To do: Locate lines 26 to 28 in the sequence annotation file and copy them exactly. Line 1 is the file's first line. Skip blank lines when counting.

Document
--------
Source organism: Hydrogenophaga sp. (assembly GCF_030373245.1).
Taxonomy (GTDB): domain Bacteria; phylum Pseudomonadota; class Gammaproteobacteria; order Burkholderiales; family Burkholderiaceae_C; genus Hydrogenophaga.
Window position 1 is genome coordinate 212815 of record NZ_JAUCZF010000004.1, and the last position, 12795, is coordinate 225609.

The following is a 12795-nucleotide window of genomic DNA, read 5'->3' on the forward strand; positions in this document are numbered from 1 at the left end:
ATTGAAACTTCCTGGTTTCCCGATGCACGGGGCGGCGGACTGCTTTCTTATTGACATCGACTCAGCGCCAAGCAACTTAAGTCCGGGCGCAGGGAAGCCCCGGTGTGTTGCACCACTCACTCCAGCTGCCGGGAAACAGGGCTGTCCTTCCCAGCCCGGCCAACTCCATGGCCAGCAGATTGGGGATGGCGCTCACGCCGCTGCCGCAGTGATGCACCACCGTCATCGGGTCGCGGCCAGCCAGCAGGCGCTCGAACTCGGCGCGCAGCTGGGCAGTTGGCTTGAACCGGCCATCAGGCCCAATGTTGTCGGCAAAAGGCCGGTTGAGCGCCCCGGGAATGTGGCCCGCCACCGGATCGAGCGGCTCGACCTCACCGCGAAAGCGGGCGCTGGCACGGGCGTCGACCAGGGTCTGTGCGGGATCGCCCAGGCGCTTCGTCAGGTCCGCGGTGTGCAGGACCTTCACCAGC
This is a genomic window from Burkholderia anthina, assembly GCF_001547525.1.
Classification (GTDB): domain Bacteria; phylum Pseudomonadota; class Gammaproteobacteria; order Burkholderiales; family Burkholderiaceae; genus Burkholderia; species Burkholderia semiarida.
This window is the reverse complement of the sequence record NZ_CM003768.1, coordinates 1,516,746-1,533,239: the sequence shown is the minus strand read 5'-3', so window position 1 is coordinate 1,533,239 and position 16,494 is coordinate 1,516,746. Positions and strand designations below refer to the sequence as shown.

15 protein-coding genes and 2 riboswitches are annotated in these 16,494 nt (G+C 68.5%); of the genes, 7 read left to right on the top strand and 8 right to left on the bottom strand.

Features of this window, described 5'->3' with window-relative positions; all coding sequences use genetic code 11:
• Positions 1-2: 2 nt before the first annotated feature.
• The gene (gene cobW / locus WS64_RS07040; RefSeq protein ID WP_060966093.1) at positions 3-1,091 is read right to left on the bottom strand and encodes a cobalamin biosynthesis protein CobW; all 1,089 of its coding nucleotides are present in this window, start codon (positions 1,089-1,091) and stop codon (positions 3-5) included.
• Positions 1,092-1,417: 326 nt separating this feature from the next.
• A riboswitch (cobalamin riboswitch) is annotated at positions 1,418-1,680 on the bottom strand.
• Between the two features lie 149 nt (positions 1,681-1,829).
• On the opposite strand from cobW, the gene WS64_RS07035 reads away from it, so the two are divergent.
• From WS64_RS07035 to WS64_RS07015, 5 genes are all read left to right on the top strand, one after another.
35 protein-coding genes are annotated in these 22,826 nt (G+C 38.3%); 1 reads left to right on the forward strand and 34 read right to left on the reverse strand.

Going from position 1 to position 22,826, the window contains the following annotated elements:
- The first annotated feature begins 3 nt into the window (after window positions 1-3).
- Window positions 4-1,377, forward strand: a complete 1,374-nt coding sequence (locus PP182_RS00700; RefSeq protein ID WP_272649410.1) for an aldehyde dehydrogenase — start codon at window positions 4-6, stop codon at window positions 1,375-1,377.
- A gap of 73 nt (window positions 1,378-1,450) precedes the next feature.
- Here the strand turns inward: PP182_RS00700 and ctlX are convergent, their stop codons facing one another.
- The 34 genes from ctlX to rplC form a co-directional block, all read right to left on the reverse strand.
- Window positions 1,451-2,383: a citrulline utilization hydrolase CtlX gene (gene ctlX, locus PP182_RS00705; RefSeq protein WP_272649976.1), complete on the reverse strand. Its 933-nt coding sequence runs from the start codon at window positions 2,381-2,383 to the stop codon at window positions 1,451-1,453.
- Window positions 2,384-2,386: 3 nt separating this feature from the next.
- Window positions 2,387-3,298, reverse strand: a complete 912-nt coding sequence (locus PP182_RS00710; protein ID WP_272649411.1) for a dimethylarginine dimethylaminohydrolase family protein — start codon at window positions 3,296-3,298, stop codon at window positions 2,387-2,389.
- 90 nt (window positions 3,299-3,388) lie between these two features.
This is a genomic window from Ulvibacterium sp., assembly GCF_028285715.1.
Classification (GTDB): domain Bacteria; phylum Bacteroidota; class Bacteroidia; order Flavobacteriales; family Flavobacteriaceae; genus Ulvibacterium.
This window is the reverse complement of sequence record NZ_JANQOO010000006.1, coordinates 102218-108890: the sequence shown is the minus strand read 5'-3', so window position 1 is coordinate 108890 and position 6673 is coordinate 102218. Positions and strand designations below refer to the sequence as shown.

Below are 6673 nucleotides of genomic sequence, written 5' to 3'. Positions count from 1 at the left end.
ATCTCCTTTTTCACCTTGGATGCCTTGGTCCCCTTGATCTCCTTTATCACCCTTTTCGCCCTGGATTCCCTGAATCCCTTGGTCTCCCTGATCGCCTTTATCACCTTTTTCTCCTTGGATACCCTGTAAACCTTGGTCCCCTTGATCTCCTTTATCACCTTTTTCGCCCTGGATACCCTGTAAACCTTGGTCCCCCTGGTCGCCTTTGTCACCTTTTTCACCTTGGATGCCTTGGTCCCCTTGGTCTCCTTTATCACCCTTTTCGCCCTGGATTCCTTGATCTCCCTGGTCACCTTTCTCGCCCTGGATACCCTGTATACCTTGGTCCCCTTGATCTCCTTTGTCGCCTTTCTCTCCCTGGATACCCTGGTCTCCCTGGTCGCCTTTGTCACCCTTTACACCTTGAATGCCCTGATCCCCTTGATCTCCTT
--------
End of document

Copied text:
- Window positions 2,384-2,386: 3 nt separating this feature from the next.
- Window positions 2,387-3,298, reverse strand: a complete 912-nt coding sequence (locus PP182_RS00710; protein ID WP_272649411.1) for a dimethylarginine dimethylaminohydrolase family protein — start codon at window positions 3,296-3,298, stop codon at window positions 2,387-2,389.
- 90 nt (window positions 3,299-3,388) lie between these two features.